New Class Focuses on Designing Games
Introduction to game development offered through Tri-College
Published: Wednesday, October 24, 2012
Updated: Wednesday, October 24, 2012 15:10
A class dedicated specifically to game development is coming to Tri-College this spring semester.
Offered as a pilot class in 2011, Introduction to Game Development reached its cap, filled only with students who had heard about the class through someone else. It is being offered again this semester to primarily Moorhead students with some NDSU students who had caught word of the class. However, next semester, the class will be offered through Tri-College.
This class will be scheduled on Wednesdays from 7:15 p.m. to 9:45 p.m. in MacLean 181 on the MSUM campus.
“I went on a sabbatical and presented the idea [for this class] at three academic conferences and got good feedback,” said Andrew Chen, associate professor for the department of computer science at MSUM. “This is being advertised to the Tri-College because clearly, if every time this MSUM class has been offered, NDSU students have taken it through Tri-College just by word-of-mouth, there must be an unmet demand for a class like this within the Tri-College.”
Introduction to Game Development is structured differently than most classes. There are no tests or quizzes in the class, and the instructor steps back and gives students free reign to create their games.
Teamwork will also be an element of the class. Students will be put into teams to create games, and throughout the semester, game quality will be voted on. Losing teams will be dissolved, and members will be put into different teams that will decrease in size.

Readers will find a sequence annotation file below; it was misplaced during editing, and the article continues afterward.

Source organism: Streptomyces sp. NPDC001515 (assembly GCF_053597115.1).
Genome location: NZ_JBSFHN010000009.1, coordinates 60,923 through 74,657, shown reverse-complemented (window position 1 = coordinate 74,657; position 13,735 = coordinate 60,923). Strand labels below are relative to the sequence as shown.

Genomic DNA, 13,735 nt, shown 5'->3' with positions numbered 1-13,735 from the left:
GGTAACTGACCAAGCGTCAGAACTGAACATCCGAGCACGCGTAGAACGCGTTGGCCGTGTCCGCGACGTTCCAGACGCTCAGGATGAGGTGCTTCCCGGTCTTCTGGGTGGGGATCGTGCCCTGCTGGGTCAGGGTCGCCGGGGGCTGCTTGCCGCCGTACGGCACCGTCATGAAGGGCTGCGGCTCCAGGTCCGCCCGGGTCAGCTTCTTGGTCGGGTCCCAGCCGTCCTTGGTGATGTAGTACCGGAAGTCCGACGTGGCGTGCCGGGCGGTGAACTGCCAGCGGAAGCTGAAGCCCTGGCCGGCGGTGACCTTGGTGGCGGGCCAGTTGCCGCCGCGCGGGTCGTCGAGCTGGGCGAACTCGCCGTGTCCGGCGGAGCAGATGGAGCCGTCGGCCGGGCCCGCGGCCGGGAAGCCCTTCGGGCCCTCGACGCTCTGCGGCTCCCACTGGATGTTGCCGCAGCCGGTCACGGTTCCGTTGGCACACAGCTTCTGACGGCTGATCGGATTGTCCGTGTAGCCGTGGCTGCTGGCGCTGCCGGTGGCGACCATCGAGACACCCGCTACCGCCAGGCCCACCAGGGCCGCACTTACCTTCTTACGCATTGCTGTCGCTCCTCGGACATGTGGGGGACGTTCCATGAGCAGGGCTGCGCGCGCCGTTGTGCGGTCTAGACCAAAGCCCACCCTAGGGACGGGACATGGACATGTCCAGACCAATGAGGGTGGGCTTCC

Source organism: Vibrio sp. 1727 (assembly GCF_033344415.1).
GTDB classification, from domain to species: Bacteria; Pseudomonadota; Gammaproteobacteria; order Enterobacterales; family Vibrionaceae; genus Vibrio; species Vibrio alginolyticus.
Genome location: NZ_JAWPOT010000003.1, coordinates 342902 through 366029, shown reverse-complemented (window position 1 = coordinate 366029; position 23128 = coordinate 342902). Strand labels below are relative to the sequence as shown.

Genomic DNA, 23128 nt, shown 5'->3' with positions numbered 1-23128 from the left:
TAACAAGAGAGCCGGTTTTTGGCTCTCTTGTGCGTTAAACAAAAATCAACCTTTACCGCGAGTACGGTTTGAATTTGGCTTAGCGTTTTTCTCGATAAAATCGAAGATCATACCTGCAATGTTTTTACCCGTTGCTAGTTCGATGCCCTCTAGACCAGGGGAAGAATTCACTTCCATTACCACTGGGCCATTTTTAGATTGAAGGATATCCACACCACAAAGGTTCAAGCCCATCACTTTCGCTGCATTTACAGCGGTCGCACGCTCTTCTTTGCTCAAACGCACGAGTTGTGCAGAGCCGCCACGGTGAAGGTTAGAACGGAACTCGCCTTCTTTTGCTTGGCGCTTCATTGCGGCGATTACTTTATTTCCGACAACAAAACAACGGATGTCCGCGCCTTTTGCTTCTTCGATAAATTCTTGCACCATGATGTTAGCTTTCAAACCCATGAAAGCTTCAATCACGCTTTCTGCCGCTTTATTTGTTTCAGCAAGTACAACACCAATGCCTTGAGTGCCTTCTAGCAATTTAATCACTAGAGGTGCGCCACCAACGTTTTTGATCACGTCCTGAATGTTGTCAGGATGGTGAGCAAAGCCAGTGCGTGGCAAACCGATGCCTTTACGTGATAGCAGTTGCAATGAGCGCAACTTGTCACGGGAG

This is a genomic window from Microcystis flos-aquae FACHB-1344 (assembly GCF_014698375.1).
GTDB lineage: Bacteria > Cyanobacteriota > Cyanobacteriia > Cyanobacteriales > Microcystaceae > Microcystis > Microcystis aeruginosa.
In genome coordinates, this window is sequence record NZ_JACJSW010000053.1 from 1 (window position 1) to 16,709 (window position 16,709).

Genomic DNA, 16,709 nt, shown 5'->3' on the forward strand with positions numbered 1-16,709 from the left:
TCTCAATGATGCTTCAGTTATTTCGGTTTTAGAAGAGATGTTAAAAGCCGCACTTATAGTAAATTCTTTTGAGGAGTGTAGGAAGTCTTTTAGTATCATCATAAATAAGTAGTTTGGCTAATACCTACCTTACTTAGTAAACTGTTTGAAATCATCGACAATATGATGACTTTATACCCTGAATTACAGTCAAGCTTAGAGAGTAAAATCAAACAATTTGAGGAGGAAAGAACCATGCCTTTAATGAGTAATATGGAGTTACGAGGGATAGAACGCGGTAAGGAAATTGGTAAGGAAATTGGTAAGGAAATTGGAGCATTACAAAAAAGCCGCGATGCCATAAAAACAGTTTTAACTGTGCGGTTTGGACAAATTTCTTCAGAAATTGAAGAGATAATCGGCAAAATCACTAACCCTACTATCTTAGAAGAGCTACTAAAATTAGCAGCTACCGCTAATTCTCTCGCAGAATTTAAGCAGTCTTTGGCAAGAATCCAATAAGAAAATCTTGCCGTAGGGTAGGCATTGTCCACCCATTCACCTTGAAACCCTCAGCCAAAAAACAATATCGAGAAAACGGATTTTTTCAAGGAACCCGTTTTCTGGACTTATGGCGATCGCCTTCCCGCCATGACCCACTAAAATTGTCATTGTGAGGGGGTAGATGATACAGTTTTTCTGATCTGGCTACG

“Because it will be teams that make the games, and not individuals, and because there is no restriction to a particular type of game, it is impossible to say exactly what students will learn, aside from teamwork,” Chen said. “But they will all learn, and they will all gain useful experiences in the process.”
Unlike other courses, students will have the chance to lecture the class, instead of the professor owning the front of the room. In addition, students will grade each other’s games by voting on the best games.
Chen feels that since he doesn’t have a teaching assistant, and because students know more in general about games than he does, this grading system would be the most beneficial, he said.
“This class will have the feel of a reality TV show like “Survivor” or “American Idol” because of the audience voting aspect, and so definitely some of the excitement of the class is the anticipation regarding [which team] will survive,” Chen said.
The class is being offered because of the increasing demand for a game development class. According to Chen, computer science majors often chose that major because of they are interested in designing games.
“This class is as real and experiential as it gets,” Chen said. “The teams have the same options they would if they were companies in a game industry.”
Chen explained that teams can hire, fail, voluntarily dissolve and fire, just like a gaming company could. Individuals can also choose to quit their teams.
“When done with the class, there will be at least one game that the student can point to and say ‘I had a role in making that!’” Chen said. “Sometimes students will take games that didn’t survive and continue to work on them after the class is over, so a student might wind up with multiple games in their game portfolio as a result of this class.”
Chen believes students will retain intellectual property ownership of the work they do in their class, he said.
“Each semester, the distribution of talent is different,” Chen said. “So things like the number of programmers, artists, writers and sound-music-voice people can all vary. This is actually one of the reasons why the class is designed the way it is. This makes each semester a different experience for me, and every student’s experience a unique adventure full of excitement.”